Research Confirms THC Inhibits Dementia
The Skaggs Institute for Chemical Biology and the Worm Institute for Research and Medicine have announced there is a molecular link between the active component of marijuana and the Alzheimer’s disease pathology. Delivered in chemical term, tetrahydrocannibinol (THC) completely inhibits the enzyme, acetylcholinesterase (AChE) as well as prevents AChE- induced amyloid B peptide (AB) aggregation, the key pathological marker of Alzheimer’s disease.
A team of University of Connecticut researchers reported in a study for Molecular Pharmaceutics that marijuana “could be considerably better at suppressing the malformed proteins that is the hallmark of Alzheimer’s disease, better than any approved prescription”.
Alzheimer’s Among the Aging Baby Boomers
Alzheimer’s is the leading cause of dementia. Over five million people currently have Alzheimer’s in one of it’s stages, which progresses from early onset to full-blown dementia, sometimes within a matter of a few years. It is the leading cause of death in people aged sixty-five and over. With baby boomers going into old age, the numbers are expected to triple by the year 2050 if a cure is not found for the disease.
Interest in the medical aspects of marijuana increased when Gary Wenk, a professor of neuroscience with Ohio State, noticed that people who had smoked marijuana in the 1960’s – 1970’s were more dementia free than those who had not. He has since begun prescribing moderate use of marijuana to elderly people demonstrating the symptoms of early onset Alzheimer’s. He states that it’s working.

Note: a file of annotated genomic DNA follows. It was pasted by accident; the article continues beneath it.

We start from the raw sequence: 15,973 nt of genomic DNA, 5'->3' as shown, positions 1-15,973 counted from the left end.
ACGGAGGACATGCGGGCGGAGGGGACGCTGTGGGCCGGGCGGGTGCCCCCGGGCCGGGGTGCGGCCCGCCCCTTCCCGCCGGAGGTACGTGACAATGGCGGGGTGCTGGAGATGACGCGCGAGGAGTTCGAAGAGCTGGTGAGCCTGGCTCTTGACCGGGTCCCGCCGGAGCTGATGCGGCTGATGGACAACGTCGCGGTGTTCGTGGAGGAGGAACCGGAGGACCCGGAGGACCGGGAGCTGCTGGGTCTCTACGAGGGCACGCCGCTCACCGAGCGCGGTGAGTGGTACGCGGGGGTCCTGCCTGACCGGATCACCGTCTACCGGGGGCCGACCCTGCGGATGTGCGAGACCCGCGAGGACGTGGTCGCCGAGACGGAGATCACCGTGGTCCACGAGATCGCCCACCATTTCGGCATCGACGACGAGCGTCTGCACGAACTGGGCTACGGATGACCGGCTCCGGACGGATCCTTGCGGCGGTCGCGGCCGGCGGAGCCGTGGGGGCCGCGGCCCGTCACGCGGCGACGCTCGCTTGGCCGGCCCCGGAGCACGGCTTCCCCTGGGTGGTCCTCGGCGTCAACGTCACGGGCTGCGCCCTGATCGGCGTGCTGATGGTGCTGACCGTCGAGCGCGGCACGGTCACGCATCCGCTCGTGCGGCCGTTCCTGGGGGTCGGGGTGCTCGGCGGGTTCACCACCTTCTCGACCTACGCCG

How Medical Marijuana Prevents Alzheimer’s Disease
Marijuana reduces inflammation in the brain, which is not only the hallmark for Azheimer’s disease, but several other neurodegenerative diseases, including Parkinson’s Disease and multiple sclerosis. However, initial tests revealed that while THC can serve as an anti-inflammatory, it can also increase the induction of cyclooxygenase-2, a complex neurochemical process that is usually set off by inflammation.
The potential negative effects of THC to increase COX-2 can be counter-balanced with an anti-inflammatory drug, such as ibuprofen. Not only did the combination of the THC and COX inhibitor decrease brain inflammation, when used on mice in experiments by the Louisiana School of Medicine, they notice an absence of lethargy and the memory – impairing effects on brain cells generally associated with the chronic use of THC.
There are currently no prescription drugs that will cure Alzheimer’s. The best medical science has been able to do is slow down its progress. America’s largest generation is reaching the critical age when Alzheimer’s typically makes its appearance, yet the Federal Government shows no signs of clearing the way for medical marijuana treatment. There is strong evidence that THC combined with a COX inhibitor will decrease the chances of developing dementia and even arresting its spread, allowing people to grow into old age with healthy, normal brain functions.